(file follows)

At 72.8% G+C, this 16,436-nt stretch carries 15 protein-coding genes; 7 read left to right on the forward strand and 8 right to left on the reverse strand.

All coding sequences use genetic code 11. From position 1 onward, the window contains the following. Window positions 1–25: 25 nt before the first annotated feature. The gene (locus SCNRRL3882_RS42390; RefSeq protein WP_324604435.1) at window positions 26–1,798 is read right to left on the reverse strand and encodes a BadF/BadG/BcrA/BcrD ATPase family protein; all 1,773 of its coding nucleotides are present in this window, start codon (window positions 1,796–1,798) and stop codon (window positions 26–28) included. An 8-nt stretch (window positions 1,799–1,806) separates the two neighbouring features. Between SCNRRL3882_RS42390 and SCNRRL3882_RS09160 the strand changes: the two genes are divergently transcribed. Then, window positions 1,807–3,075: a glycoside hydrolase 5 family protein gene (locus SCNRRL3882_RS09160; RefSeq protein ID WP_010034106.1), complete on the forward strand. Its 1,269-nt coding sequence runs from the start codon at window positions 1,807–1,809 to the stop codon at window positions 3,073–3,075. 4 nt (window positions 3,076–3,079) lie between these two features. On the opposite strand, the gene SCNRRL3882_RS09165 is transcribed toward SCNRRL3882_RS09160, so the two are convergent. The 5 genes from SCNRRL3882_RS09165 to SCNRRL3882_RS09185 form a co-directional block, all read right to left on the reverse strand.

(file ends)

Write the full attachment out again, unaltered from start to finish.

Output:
At 72.8% G+C, this 16,436-nt stretch carries 15 protein-coding genes; 7 read left to right on the forward strand and 8 right to left on the reverse strand.

All coding sequences use genetic code 11. From position 1 onward, the window contains the following. Window positions 1–25: 25 nt before the first annotated feature. The gene (locus SCNRRL3882_RS42390; RefSeq protein WP_324604435.1) at window positions 26–1,798 is read right to left on the reverse strand and encodes a BadF/BadG/BcrA/BcrD ATPase family protein; all 1,773 of its coding nucleotides are present in this window, start codon (window positions 1,796–1,798) and stop codon (window positions 26–28) included. An 8-nt stretch (window positions 1,799–1,806) separates the two neighbouring features. Between SCNRRL3882_RS42390 and SCNRRL3882_RS09160 the strand changes: the two genes are divergently transcribed. Then, window positions 1,807–3,075: a glycoside hydrolase 5 family protein gene (locus SCNRRL3882_RS09160; RefSeq protein ID WP_010034106.1), complete on the forward strand. Its 1,269-nt coding sequence runs from the start codon at window positions 1,807–1,809 to the stop codon at window positions 3,073–3,075. 4 nt (window positions 3,076–3,079) lie between these two features. On the opposite strand, the gene SCNRRL3882_RS09165 is transcribed toward SCNRRL3882_RS09160, so the two are convergent. The 5 genes from SCNRRL3882_RS09165 to SCNRRL3882_RS09185 form a co-directional block, all read right to left on the reverse strand.